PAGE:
Revamping the Semester System
Albany Technical College Takes a Simple but Bold Approach
Beginning Fall 2019, the semester system will be modified to two seven-week academic terms that have been labeled “Success Terms” or “7 + 7 Semesters.”
This new approach creates six entry points during an academic year when students can start classes, rather than the three currently available in the traditional semester format. The shortened format will allow students to take classes and earn credits more frequently while giving them fewer classes to focus on per seven-week period. Albany Technical College is making a bold move to ensure success for its students. Starting in the fall of 2019, the current semester system will be modified to two seven-week academic terms that have been labeled “Success Terms” or “7 + 7 Semesters.”
Albany Tech will be the first TCSG institution to switch over to this approach, which creates six times during an academic year when students can start classes, rather than the three entry points available in a traditional semester format.
The shortened format will allow our students to take classes and earn credits more frequently while giving them fewer classes to focus on per seven-week period. Students will never be too far away from the next set of starting classes.
Research shows that the new format can improve student performance with fewer subjects to focus on per seven-week period; increase the number of credit hours a student can earn per time period, and provide employers with employees more frequently each year.
If the number of courses that a full-time student is taking is reduced at any given time, and there is an increase in the number of block terms per year, then this creates a system where student success is likely, and the College will have more students taking full-time credits each semester. This will generate a win-win environment for students, the College, and employers in the community.
In the conventional semester system, a non-traditional student might be managing multiple jobs, family responsibilities, and taking four or even five classes but with the new system, the course load will be lowered to two classes, making life more manageable.
Success Terms & Financial Aid
When your 2nd term begins you can only be paid for the number of credit hours for which you haven’t withdrawn. For example, you originally were scheduled to attend 2 classes in each term (Four 3 hour classes= 12 credit hours). You withdrew from one class leaving you with 1 class you completed in the first part of the semester and 2 classes for the 2nd part of the semester. You will only be eligible for 9 credit hours(75%) of your Pell grant award.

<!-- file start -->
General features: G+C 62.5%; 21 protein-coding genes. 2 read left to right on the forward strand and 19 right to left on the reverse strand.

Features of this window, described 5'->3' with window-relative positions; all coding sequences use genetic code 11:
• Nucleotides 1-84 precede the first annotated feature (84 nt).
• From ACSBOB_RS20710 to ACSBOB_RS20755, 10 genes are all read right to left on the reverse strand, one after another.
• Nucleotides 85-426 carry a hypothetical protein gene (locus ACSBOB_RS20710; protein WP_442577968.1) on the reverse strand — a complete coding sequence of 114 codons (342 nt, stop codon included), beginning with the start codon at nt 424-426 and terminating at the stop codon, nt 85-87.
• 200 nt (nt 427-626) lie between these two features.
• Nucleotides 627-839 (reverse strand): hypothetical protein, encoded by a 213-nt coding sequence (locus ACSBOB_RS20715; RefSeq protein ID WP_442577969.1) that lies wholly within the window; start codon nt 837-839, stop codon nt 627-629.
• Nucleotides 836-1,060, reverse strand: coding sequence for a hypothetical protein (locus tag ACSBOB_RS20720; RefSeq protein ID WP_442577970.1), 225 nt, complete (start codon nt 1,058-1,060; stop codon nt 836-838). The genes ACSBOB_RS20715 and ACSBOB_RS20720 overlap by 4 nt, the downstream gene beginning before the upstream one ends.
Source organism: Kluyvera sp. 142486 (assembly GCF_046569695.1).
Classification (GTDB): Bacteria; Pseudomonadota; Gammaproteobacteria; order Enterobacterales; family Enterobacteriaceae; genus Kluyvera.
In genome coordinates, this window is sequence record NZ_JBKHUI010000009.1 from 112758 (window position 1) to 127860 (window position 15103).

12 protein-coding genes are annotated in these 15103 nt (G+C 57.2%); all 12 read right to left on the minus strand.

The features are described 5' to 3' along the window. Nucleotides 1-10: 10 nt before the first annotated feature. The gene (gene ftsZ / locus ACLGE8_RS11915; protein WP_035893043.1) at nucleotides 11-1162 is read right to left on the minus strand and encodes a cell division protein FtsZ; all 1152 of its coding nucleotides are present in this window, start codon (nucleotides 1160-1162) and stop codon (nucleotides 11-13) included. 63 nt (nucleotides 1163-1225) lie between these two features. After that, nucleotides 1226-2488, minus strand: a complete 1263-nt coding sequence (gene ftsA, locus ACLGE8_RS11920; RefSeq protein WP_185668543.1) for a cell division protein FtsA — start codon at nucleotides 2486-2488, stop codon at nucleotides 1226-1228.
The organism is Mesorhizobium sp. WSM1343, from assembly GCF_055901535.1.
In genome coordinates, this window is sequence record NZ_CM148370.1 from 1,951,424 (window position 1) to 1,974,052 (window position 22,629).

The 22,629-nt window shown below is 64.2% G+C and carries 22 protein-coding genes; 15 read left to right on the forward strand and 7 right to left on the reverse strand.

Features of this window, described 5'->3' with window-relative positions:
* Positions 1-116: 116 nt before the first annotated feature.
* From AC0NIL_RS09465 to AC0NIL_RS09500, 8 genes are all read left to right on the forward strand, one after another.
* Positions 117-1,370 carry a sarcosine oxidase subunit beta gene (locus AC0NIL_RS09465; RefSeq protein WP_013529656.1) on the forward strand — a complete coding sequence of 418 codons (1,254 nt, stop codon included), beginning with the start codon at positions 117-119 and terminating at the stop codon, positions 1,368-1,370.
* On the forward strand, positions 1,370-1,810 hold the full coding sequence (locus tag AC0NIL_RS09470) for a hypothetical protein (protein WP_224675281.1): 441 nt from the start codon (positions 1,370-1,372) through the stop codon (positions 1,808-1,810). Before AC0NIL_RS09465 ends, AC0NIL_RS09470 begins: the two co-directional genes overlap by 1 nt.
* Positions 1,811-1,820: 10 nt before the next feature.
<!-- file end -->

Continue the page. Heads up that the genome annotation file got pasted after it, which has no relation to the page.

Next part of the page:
Withdrawal from classes will have a greater impact on your financial aid if it doesn’t occur before the first term ends. Financial Aid pays for courses according to the number of days you are scheduled to attend. Since each term contains approximately 50 days a withdrawal during the first week of your second term results in your earning 55% of your Pell vs. 100% if you dropped your C-term classes before the term began.
Contact the Registrar to drop any C-term class before you complete your B-term course. If not, you could owe back unearned financial aid due to a Return to Title IV calculation even if you pass your B-term course(s). Any part of the term for which you register because of a part of your financial aid payment period. Failure to begin these classes means you didn’t meet your scheduled obligation
If you decide to withdraw during B-term and you have C-term classes scheduled you will be considered withdrawn from the entire 14 week semester. If you plan to complete your C-term class you must provide notice to the registrar before withdrawing from your B-term class(es). You will not be considered a withdrawal as long as you withdraw from all future courses on the same day that you complete a part of the term.
Financial Aid pays based on attending hours – if you aren’t yet attending the class your Pell and/or student loans won’t disburse until you actually attend the class. If you have 3 hours in B-term and 3 hours in C-term your student loan won’t pay until after the C-term class begins. Your Pell will also be split into multiple disbursements during the semester.
Student budgets are based on the number of months in your enrollment period. If your classes are scheduled to run from August to December then your cost of attendance will be larger than that of a student whose classes are scheduled to run from October to December. This budget directly impacts the number of student loans you can receive or hours you can work under the work-study program